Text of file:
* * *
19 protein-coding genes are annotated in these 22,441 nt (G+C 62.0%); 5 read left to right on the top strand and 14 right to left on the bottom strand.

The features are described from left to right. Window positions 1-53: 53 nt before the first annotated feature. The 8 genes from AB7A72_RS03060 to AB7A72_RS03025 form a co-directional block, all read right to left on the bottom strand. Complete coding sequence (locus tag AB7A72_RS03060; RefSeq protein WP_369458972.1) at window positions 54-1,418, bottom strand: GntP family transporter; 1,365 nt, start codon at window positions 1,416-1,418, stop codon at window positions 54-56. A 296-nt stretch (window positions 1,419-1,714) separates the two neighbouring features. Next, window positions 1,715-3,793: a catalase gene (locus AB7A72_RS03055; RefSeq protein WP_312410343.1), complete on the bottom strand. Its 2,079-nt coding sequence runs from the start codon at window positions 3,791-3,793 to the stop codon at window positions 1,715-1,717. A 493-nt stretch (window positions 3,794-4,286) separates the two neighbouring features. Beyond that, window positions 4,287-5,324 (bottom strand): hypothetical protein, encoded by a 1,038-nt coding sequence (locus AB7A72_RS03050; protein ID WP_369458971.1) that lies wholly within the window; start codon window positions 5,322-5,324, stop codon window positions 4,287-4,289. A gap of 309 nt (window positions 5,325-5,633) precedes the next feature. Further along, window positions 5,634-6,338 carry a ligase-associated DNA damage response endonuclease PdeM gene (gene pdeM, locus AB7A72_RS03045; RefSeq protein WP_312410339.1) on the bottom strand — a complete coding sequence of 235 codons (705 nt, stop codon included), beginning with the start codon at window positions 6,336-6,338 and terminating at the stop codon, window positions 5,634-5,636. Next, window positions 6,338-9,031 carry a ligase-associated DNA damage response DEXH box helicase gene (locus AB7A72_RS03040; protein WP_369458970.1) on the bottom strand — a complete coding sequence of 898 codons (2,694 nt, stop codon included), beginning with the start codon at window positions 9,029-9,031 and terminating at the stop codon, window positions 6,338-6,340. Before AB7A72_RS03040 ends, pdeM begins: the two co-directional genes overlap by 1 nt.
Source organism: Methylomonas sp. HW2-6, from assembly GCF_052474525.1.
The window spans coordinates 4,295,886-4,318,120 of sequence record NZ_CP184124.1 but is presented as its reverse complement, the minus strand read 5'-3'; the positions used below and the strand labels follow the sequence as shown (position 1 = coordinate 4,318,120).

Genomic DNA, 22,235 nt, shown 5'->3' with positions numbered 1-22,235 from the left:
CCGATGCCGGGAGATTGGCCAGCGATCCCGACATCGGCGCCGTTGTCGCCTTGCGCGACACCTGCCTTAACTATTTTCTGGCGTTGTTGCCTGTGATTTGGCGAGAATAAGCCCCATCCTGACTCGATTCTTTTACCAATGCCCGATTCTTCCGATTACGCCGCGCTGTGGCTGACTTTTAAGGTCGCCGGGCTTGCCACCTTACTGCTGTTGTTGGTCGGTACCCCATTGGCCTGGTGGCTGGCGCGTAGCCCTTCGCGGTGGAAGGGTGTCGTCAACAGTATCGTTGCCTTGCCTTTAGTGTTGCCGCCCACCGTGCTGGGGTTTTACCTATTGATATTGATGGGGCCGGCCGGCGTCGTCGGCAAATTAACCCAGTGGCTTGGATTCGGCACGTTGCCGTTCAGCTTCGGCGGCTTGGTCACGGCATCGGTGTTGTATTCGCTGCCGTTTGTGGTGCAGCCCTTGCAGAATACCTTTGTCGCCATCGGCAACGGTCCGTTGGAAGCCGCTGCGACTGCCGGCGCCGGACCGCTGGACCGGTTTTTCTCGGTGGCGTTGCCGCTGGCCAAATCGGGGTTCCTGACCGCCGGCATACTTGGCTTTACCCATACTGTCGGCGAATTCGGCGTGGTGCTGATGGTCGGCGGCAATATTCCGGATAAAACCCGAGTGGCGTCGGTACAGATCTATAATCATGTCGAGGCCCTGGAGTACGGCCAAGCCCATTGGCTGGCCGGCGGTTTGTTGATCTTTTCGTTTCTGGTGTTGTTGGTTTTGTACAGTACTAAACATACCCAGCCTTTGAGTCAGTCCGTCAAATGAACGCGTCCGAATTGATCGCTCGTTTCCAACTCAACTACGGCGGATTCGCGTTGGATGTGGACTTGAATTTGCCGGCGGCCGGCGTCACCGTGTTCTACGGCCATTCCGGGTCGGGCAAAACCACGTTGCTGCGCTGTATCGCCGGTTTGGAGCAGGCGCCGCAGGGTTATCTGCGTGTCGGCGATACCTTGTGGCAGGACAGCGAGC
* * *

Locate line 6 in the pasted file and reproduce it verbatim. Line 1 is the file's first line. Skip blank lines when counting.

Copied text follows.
CCGATGCCGGGAGATTGGCCAGCGATCCCGACATCGGCGCCGTTGTCGCCTTGCGCGACACCTGCCTTAACTATTTTCTGGCGTTGTTGCCTGTGATTTGGCGAGAATAAGCCCCATCCTGACTCGATTCTTTTACCAATGCCCGATTCTTCCGATTACGCCGCGCTGTGGCTGACTTTTAAGGTCGCCGGGCTTGCCACCTTACTGCTGTTGTTGGTCGGTACCCCATTGGCCTGGTGGCTGGCGCGTAGCCCTTCGCGGTGGAAGGGTGTCGTCAACAGTATCGTTGCCTTGCCTTTAGTGTTGCCGCCCACCGTGCTGGGGTTTTACCTATTGATATTGATGGGGCCGGCCGGCGTCGTCGGCAAATTAACCCAGTGGCTTGGATTCGGCACGTTGCCGTTCAGCTTCGGCGGCTTGGTCACGGCATCGGTGTTGTATTCGCTGCCGTTTGTGGTGCAGCCCTTGCAGAATACCTTTGTCGCCATCGGCAACGGTCCGTTGGAAGCCGCTGCGACTGCCGGCGCCGGACCGCTGGACCGGTTTTTCTCGGTGGCGTTGCCGCTGGCCAAATCGGGGTTCCTGACCGCCGGCATACTTGGCTTTACCCATACTGTCGGCGAATTCGGCGTGGTGCTGATGGTCGGCGGCAATATTCCGGATAAAACCCGAGTGGCGTCGGTACAGATCTATAATCATGTCGAGGCCCTGGAGTACGGCCAAGCCCATTGGCTGGCCGGCGGTTTGTTGATCTTTTCGTTTCTGGTGTTGTTGGTTTTGTACAGTACTAAACATACCCAGCCTTTGAGTCAGTCCGTCAAATGAACGCGTCCGAATTGATCGCTCGTTTCCAACTCAACTACGGCGGATTCGCGTTGGATGTGGACTTGAATTTGCCGGCGGCCGGCGTCACCGTGTTCTACGGCCATTCCGGGTCGGGCAAAACCACGTTGCTGCGCTGTATCGCCGGTTTGGAGCAGGCGCCGCAGGGTTATCTGCGTGTCGGCGATACCTTGTGGCAGGACAGCGAGC